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17 August 2010
Sparrow has had a death wish the last couple of weeks. He's pushing and pushing and pushing and testing his limits and boundaries as hard as he can. It has not gone well for either of us.

I mean, it's been constant. The screaming, the whining, crying, hitting, throwing things, disobeying in a defiant snotty little way. Ooh that is what gets me the most - "Sparrow, we don't throw our toys. Please pick it up." He smiles and backs away, watching me.

Yesterday all the way to the library we repeated the Library Rule together: The rule in the library is quiet in the library! No screaming, no yelling, no throwing. The rule in the library is quiet in the library..." Of course two seconds after we get into the library he starts to scream and throw things. We checked out as fast as possible and he didn't get the train book he had thrown across the room. And that night he looked at me and said "The rule in the library is quiet in the library."

He also constantly repeats "no screaming, no yelling, makes Mommy sad."

After a meltdown in the store today, I am seriously considering never leaving the house again. I am so sick of parenting. This has been going on for two weeks and I am ready to give up and move to Alaska. Or put him in a box and mail HIM there.

5 comments to :

jenontheedge.com said...

This is normal for this age, I promise.

One school of thought is that you remove the screaming child from the situation as soon as the tantrum commences -- as a way to teach a lesson that he/she will not get the fun thing (trip to the library, park, etc.) if he/she throws a hissy fit. My concern with that is, how long will it take a smart kid to figure out that it's also a great way to get out of doing something/being somewhere they don't want to be (e.g. church, the grocery store, visiting grandma at the nursing home, etc.)?

When my girls were that age, I offered incentives, such as, if they were well-behaved in the grocery store (and I clearly delineated what well-behaved meant), then they could pick out something special, such as Pirate's Booty or their favorite granola bars or chocolate.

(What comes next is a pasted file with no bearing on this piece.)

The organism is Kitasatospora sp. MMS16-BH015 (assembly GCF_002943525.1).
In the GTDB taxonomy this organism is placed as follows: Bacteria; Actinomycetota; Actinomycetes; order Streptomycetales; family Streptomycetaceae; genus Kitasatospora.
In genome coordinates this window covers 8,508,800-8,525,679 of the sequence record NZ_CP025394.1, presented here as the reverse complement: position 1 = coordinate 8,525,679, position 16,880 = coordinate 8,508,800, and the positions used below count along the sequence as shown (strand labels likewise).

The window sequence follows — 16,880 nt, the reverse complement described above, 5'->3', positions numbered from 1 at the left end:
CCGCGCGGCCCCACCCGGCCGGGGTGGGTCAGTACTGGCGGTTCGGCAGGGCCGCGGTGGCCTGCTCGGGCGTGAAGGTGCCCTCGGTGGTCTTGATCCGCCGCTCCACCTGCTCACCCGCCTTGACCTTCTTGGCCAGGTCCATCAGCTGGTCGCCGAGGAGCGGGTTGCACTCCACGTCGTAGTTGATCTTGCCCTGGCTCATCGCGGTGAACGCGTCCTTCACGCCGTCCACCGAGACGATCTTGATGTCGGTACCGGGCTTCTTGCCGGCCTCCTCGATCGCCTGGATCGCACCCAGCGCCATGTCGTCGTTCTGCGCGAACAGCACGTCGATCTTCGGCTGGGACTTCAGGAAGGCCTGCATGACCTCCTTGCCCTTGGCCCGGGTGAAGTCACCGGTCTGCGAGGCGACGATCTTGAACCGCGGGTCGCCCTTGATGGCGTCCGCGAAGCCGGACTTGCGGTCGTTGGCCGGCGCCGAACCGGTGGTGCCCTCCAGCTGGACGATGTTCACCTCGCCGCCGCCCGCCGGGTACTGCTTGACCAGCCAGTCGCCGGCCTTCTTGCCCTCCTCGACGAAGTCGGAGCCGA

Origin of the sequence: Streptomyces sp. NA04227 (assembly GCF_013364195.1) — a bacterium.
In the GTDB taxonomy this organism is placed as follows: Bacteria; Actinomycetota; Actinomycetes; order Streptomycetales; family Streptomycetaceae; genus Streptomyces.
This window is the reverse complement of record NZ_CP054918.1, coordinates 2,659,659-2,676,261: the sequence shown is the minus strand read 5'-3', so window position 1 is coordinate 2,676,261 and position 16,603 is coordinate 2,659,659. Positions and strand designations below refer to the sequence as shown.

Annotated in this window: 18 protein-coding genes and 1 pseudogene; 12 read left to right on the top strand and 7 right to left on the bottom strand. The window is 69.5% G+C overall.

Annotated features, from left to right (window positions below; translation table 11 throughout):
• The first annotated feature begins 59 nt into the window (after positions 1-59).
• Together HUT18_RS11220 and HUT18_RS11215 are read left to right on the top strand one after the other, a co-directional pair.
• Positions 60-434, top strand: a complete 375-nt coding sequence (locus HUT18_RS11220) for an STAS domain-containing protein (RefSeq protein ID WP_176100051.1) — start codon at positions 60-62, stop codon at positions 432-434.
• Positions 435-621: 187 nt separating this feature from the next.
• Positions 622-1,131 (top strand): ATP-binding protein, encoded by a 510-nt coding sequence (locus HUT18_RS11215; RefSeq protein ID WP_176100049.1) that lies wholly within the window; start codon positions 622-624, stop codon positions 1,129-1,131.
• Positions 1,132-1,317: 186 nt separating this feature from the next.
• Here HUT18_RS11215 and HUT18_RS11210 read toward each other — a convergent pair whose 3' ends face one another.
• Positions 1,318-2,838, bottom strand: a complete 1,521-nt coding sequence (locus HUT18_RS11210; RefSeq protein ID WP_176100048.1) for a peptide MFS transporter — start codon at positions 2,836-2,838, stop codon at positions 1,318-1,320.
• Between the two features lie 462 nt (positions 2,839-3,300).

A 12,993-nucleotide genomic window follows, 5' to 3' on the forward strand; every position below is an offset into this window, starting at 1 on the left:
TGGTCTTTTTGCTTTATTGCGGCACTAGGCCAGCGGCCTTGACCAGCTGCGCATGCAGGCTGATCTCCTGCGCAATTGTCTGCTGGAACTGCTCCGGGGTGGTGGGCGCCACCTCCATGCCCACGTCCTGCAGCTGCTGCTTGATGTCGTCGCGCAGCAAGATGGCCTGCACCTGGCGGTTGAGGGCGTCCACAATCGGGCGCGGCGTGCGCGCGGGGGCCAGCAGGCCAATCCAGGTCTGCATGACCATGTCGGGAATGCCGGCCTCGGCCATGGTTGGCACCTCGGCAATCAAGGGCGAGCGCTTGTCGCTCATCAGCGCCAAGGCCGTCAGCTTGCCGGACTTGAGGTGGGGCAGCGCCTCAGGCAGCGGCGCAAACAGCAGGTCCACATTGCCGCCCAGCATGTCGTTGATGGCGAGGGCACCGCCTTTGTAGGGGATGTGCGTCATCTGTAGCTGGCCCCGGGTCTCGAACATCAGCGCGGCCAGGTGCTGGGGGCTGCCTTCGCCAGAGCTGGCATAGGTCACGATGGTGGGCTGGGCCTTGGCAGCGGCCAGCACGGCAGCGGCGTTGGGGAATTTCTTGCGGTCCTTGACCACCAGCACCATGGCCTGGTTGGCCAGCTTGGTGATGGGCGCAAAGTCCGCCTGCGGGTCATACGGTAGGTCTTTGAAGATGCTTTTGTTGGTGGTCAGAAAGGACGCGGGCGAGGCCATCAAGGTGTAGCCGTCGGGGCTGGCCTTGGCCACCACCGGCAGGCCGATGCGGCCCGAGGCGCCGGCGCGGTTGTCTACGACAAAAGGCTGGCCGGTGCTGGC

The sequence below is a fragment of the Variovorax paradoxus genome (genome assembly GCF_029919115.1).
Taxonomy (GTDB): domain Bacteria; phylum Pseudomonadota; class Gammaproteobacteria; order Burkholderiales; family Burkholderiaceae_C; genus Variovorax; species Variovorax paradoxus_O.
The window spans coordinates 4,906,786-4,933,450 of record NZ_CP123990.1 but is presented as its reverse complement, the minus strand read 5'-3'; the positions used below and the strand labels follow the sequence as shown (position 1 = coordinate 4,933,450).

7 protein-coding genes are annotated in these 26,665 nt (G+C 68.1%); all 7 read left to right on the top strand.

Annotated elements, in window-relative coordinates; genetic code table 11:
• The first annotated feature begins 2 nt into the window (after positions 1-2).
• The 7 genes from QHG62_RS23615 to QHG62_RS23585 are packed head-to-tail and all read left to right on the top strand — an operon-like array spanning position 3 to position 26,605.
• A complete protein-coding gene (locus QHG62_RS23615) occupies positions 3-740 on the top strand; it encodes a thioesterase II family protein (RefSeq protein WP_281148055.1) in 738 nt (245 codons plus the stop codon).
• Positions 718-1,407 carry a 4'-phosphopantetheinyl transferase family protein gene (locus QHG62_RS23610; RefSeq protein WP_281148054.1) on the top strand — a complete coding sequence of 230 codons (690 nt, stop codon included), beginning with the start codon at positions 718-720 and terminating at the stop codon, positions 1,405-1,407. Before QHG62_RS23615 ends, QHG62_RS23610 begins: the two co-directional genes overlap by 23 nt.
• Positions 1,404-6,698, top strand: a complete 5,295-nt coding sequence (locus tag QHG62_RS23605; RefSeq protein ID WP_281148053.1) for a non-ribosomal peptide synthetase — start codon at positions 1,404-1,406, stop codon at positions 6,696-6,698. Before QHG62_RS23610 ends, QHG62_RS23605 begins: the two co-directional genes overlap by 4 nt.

Once they get a little older, you can tie the behavior to something that's a bit more distant, such as good behavior in the store in the morning means an extra book at naptime or an hour of Dora the Explorer before dinner.

Good luck!

Marel and Tom Stock! said...

oh please move to Alaska! Celia gets to go to bed when she does those things. Grumpy kids are tired kids. So I tell her...

Bethany said...

We are in the exact same boat. Hitting, pushing, kicking, banshee screaming, the whole shebang. Poor Katelyn is getting the brunt of it too. I AM GOING CRAZY! I really don't know what to do and it's really wearing me down. I want to just send him to Alaska and get him back when this horrible phase is over. At least I'm not alone.

If you figure out how to deal with this, let me know.

Valerie said...

Uh...I'm going through this with my 9 year old! Only, I think the phrase he is learning is "you are going to drive me to drink!". Just sayin'. :)

We live in a Zoo! said...

I think we all have our moments like that. Find something funny in it and laugh instead, it makes it easier ;D